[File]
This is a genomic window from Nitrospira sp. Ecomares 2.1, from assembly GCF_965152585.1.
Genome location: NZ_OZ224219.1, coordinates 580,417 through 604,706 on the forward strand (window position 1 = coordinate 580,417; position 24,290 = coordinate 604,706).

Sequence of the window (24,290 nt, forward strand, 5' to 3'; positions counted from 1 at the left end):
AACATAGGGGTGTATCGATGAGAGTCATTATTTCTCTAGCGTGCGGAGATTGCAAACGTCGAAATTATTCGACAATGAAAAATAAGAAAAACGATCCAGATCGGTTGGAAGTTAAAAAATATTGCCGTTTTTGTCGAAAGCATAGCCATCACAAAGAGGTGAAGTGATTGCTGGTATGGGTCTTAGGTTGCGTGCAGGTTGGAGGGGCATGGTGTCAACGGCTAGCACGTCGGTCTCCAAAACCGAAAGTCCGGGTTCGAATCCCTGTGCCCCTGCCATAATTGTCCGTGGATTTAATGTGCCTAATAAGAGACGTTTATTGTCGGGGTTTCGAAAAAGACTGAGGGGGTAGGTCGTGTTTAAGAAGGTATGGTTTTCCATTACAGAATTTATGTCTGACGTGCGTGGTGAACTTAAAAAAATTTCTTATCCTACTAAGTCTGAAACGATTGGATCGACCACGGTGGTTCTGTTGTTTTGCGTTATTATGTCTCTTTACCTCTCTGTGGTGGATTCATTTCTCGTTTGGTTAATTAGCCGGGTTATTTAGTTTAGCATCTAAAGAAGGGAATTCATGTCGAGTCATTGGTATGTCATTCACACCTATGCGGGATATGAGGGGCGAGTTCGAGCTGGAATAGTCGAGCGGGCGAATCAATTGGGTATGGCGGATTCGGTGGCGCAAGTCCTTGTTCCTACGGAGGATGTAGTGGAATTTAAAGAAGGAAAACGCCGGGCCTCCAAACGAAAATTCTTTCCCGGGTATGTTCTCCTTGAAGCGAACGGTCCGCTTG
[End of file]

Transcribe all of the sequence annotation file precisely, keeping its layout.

This is a genomic window from Nitrospira sp. Ecomares 2.1, from assembly GCF_965152585.1.
Genome location: NZ_OZ224219.1, coordinates 580,417 through 604,706 on the forward strand (window position 1 = coordinate 580,417; position 24,290 = coordinate 604,706).

Sequence of the window (24,290 nt, forward strand, 5' to 3'; positions counted from 1 at the left end):
AACATAGGGGTGTATCGATGAGAGTCATTATTTCTCTAGCGTGCGGAGATTGCAAACGTCGAAATTATTCGACAATGAAAAATAAGAAAAACGATCCAGATCGGTTGGAAGTTAAAAAATATTGCCGTTTTTGTCGAAAGCATAGCCATCACAAAGAGGTGAAGTGATTGCTGGTATGGGTCTTAGGTTGCGTGCAGGTTGGAGGGGCATGGTGTCAACGGCTAGCACGTCGGTCTCCAAAACCGAAAGTCCGGGTTCGAATCCCTGTGCCCCTGCCATAATTGTCCGTGGATTTAATGTGCCTAATAAGAGACGTTTATTGTCGGGGTTTCGAAAAAGACTGAGGGGGTAGGTCGTGTTTAAGAAGGTATGGTTTTCCATTACAGAATTTATGTCTGACGTGCGTGGTGAACTTAAAAAAATTTCTTATCCTACTAAGTCTGAAACGATTGGATCGACCACGGTGGTTCTGTTGTTTTGCGTTATTATGTCTCTTTACCTCTCTGTGGTGGATTCATTTCTCGTTTGGTTAATTAGCCGGGTTATTTAGTTTAGCATCTAAAGAAGGGAATTCATGTCGAGTCATTGGTATGTCATTCACACCTATGCGGGATATGAGGGGCGAGTTCGAGCTGGAATAGTCGAGCGGGCGAATCAATTGGGTATGGCGGATTCGGTGGCGCAAGTCCTTGTTCCTACGGAGGATGTAGTGGAATTTAAAGAAGGAAAACGCCGGGCCTCCAAACGAAAATTCTTTCCCGGGTATGTTCTCCTTGAAGCGAACGGTCCGCTTG